Monday, February 21, 2011


(FEBRUARY 18, 2011)

A writer researching Maxine Hong Kingston asked me about the assertion that Kingston got her storytelling talent from her mother. The writer wanted to know what questions I would ask Kingston’s parents. I told the writer I wouldn’t interview the parents. I wouldn’t put her parent’s in the position of lying to cover the daughter’s rep, or telling the truth and bringing down their daughter’s book. The truth of THE BALLAD OF MULAN and Chinese misogyny in Chinese lit was to be found in the BALLAD and Chinese lit, not the parents. The idea was repugnant. I would not make anyone but Kingston responsible for her book.

I realize now that I was defending was the relationship between parents and children as a family. I was rather maniacally defending a Chinese idea of family. I still don’t know why. I never had parents. We have personal reasons for defending or putting down the idea of the family against the universe. Chinese families are crazy about the defending the family against all comers.

Writers in China who had of load the unpopular to loose on the world would either disown their parents (like Soong Gong publicly humiliating his father, cussing him out and trashing the name before he went off to lead the Outlaws of Liangshan Marsh) or they’d write as Anonymous (the way MONKEY was written.)

Amy Chua’s THE TIGER MOTHER gives an insight into what kind of mother Far Mulan, Liang Hongyu and Mu Guiying were. Amy Chua seems to be in charge of the home. Her husband is the soldier who defends the home from outside intrusion, invasion. If he can’t, and her daughters are too young or don’t have the soldier’s skills and she does, she’s willing to go.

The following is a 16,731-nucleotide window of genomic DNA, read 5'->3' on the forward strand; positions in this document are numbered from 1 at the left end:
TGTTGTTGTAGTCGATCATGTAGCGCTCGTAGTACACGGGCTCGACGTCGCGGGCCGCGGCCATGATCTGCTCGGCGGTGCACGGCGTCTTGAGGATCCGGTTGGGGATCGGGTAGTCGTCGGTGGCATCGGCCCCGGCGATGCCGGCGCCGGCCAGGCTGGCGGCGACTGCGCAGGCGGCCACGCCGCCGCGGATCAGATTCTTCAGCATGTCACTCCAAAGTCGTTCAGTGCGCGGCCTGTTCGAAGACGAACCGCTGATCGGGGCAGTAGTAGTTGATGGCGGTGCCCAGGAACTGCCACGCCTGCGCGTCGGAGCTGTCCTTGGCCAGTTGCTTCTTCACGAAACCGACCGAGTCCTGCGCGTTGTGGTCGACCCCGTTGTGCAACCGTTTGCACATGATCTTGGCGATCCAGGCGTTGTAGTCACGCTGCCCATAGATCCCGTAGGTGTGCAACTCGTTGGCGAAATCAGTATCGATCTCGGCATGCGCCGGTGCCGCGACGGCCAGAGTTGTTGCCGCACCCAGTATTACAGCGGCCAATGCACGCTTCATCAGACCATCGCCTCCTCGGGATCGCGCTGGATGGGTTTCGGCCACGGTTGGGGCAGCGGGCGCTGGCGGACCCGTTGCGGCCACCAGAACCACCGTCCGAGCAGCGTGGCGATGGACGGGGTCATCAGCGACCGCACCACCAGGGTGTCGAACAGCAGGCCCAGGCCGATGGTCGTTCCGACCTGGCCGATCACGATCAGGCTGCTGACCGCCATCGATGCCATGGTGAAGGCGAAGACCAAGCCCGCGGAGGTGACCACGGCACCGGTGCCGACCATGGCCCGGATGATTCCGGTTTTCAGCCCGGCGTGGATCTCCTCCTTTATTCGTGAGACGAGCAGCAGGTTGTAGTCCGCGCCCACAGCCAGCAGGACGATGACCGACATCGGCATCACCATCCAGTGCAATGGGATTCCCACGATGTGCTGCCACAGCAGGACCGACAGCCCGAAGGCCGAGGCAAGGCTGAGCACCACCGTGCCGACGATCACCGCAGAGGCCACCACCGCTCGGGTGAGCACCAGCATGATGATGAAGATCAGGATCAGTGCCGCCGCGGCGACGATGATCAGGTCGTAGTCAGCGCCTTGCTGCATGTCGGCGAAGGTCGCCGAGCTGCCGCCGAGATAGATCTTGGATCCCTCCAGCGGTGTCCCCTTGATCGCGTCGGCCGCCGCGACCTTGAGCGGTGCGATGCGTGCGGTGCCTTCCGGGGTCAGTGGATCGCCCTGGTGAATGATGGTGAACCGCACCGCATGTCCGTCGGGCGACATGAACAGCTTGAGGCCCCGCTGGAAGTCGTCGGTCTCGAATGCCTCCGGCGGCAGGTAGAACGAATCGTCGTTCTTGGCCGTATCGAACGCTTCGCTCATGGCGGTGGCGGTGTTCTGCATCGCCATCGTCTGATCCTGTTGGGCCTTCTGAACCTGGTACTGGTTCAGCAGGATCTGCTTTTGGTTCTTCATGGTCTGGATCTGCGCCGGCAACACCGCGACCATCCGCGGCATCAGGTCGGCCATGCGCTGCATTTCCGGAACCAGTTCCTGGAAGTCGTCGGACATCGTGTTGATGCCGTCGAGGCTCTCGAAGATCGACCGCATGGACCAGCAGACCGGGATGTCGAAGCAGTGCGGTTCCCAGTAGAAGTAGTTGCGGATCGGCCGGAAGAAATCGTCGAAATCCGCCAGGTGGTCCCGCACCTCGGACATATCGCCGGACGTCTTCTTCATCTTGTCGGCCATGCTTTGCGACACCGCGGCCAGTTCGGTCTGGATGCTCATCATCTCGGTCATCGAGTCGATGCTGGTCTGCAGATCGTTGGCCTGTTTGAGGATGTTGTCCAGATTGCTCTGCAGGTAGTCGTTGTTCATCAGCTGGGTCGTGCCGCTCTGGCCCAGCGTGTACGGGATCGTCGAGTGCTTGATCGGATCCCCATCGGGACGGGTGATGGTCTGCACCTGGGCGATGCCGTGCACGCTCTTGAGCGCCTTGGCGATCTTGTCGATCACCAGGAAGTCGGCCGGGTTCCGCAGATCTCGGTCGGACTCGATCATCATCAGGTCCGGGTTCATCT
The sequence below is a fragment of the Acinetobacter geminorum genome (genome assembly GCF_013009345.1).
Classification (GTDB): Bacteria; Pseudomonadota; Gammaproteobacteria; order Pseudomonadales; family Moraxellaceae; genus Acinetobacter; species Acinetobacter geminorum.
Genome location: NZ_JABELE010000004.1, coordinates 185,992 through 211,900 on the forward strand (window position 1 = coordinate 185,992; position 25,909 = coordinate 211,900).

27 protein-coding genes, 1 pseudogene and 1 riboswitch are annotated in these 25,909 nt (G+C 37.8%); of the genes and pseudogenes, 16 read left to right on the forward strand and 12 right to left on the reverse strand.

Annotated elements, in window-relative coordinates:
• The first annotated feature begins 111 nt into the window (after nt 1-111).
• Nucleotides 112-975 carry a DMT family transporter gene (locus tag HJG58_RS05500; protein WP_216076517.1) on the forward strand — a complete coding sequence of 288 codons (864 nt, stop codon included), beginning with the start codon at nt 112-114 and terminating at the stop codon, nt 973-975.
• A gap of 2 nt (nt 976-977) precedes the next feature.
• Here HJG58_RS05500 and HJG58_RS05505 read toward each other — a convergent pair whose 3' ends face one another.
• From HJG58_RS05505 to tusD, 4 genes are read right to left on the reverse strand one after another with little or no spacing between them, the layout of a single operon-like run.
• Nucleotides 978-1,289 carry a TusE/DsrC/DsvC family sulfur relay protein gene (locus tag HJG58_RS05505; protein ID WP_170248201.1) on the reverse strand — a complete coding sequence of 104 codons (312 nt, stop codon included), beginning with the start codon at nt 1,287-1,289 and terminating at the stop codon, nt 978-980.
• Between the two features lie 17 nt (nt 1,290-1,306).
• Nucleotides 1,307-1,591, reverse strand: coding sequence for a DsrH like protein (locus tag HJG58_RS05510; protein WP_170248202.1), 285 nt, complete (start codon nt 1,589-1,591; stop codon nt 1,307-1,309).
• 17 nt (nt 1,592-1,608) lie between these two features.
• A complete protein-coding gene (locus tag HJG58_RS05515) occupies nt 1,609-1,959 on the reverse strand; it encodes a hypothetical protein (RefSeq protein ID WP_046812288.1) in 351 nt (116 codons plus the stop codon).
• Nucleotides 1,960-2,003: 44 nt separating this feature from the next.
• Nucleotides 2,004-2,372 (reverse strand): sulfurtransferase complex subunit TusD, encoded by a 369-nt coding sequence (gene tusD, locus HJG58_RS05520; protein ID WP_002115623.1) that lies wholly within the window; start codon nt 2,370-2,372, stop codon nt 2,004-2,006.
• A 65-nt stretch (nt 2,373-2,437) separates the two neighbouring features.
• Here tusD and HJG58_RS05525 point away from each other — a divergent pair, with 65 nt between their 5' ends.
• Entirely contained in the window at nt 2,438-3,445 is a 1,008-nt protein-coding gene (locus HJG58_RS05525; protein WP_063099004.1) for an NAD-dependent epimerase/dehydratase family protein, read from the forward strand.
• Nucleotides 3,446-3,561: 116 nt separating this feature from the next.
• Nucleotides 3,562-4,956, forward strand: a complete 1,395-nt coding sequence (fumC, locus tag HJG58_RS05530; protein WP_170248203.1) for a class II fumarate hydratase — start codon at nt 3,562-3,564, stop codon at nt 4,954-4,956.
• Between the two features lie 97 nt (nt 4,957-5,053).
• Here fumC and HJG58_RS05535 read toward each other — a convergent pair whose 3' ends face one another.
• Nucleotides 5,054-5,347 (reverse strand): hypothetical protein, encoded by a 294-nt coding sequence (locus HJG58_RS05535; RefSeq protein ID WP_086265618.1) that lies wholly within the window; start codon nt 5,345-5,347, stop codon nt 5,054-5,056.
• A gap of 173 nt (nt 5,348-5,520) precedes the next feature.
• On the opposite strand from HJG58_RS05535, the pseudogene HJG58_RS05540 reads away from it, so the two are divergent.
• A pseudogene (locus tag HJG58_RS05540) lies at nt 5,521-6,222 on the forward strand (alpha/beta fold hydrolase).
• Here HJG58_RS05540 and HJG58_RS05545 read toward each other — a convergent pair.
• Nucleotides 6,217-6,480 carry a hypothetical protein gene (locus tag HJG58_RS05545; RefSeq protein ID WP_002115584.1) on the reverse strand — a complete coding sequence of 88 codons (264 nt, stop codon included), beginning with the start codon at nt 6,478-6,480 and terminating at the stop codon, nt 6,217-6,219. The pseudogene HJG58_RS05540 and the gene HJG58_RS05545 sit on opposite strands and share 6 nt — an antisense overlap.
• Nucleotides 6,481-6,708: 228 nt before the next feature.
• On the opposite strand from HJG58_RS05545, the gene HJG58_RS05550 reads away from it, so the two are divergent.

Through her daughter’s first trip round the 12 animals her word is law at home. At 12- or 13 kids begin to change. Interestingly Amy Chua relaxes her iron rule in response to her kid’s criticism.. More interesting is her kid’s response to their mother’s changes. They approve their mother’s iron rule while they were under twelve and approve her response to their criticisms. The mother and daughters response to each other seems to demonstrate that there was always give and take within the family. When the difference between the daughters shows –expresses –itself after 12, it doesn’t result in one or both walking out to a life of their own with vows never to be like mother Amy. The family rallies together to defend their members.

I don’t know the family. I don’t know the children’s stories told in the family. But the Mother Amy seems very Chinese or at least wise enough to have raised her kids to talk and criticize family life with understanding and love of the family.

Her book is not an instruction manual on rearing a family, but it does raise disturbing questions about our upbringing and how we raised or are raising our kids. Every family is different and every family is the same. Some play piano. Some learn to love old tractors and the soil. Exactly how different and how the same our families are to hers her book helps us understand by being so specific. That is good.

Mother Chua has brought White and Chinese-American readers out of the family room to criticize her and her book with stories or defenses of their own families. That is good. The only fault of the book is it’s too honest. That too is good.

Frank Chin